According to Adam Caplan and then Mike Silver, the Seahawks have been negotiating with two free agent running backs — Devonta Freeman and Carlos Hyde.
Silver has reported Seattle’s offer to Freeman is worth up to $4m.
He also had a fairly interesting review of where the Seahawks are at with the position:
5) Possible addition of Devonta Freeman or Carlos Hyde via free agency; 6) Possible re-signing of free agent C.J. Prosise; 7) As with last season, Marshawn Lynch would head the list of emergency in-season replacements if injuries strike, and if he wants to play.
— Michael Silver (@MikeSilver) May 20, 2020
It really speaks to how this is quite an underrated problem.
Just park your own opinions on the value of the running back position for a second and consider how reliant the Seahawks are on a productive running game.
The offense couldn’t function properly when Chris Carson and Rashaad Penny were injured at the end of the season. And while Russell Wilson mercifully rallied against San Francisco and Green Bay — the comeback attempts followed a whole bunch of struggle and strife as both opponents flooded coverage, won with a four man pass rush and ultimately made life harder for Wilson than it needed to be.
The overly simplistic reaction was the brainless ‘let Russ cook’ retort on social media. In reality, even the most prolific pass-centric offense has a reasonable semblance of balance to keep a defense honest. Kansas City, after all, just spent their top pick on a running back. Look how the Rams’ offense struggled as soon as Todd Gurley became less effective. The 49ers and Saints run the ball very well.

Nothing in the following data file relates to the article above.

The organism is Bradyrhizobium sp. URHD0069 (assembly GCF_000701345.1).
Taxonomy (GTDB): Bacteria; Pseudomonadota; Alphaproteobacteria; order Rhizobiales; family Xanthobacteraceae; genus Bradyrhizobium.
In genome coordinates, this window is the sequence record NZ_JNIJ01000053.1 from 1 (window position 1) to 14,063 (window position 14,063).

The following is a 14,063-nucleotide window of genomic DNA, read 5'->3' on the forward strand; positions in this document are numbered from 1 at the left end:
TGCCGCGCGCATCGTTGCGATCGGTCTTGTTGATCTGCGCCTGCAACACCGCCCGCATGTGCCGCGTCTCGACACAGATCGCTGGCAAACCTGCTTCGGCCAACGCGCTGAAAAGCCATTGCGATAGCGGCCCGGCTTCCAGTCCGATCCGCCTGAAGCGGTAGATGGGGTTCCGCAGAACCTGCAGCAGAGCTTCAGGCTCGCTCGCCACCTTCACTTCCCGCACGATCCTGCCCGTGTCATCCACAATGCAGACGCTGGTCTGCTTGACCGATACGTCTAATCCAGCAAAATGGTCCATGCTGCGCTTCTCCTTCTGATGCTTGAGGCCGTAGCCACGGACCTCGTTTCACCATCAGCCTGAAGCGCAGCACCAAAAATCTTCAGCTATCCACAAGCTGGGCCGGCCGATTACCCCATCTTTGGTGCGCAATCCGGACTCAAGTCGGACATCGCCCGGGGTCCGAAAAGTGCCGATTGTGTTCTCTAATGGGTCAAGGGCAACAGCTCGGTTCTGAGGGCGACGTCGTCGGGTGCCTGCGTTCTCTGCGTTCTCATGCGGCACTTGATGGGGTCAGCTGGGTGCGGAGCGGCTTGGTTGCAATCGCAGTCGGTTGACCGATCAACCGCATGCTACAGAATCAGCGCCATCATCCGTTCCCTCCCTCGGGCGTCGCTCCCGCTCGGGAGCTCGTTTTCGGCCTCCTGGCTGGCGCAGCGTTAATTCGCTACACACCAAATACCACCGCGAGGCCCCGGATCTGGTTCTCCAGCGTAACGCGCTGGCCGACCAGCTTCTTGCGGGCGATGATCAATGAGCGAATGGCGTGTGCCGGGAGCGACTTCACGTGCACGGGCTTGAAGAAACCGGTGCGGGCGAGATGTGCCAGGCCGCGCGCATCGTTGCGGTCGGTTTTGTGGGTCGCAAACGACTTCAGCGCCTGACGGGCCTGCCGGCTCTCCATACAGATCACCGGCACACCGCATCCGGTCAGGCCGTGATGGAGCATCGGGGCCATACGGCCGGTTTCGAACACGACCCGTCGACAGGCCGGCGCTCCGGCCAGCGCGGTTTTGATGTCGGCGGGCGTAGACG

Even if the Seahawks aimed to throw 100% of the time — they would face the same kind of issues as experienced in the early stages of the Green Bay and San Francisco games if they trot out Travis Homer and Marshawn Lynch at running back.
The fact that Rashaad Penny is going to start the year on the PUP list puts a tremendous amount of pressure on Carson to stay healthy — something he hasn’t managed to do in his NFL or college career. It’s a nice thought to think Deejay Dallas might be able to fill a void — but he looks very much a Robert Turbin-esque compliment rather than someone who leads your running attack.
So here we are — with the Seahawks trying to negotiate a contract with two veterans. Hyde in fairness enjoyed a reasonable 1,070 yard season in Houston last year at 4.4 YPC — scoring six touchdowns. Freeman was far less successful. He had 656 yards at 3.6 YPC and only two touchdowns in 14 games.
He already looks well beyond his best — so much so that Atlanta preferred to roll the dice on Gurley and take a $6m dead cap hit for Freeman.
A couple of weeks ago I questioned whether Seattle had used the $53.37m they’ve spent on veterans this year wisely. Paying another $4m for Freeman would be another questionable decision — right up there with giving Bruce Irvin a 32% pay increase, bumping Cedric Ogbuehi’s pay from $895,000 to $2.237m, spending $3.259m on Jacob Hollister despite investing $7m in Greg Olsen then drafting two tight ends, using your first round pick on a position where you’re already committing $25m to two players or failing to invest serious resources into your biggest need (D-line) while collecting 18 offensive linemen.
More importantly though, $4m is a significant chunk of cash on a player who looks spent. Would he seriously contribute much at all — other than providing name recognition? If Carson got hurt, is Devonta Freeman going to come to the rescue?
And while many folks like to ridicule the idea of spending a high pick on a running back — it’s worth noting the four-year value teams are getting by tapping into a talented group in the 2020 draft class.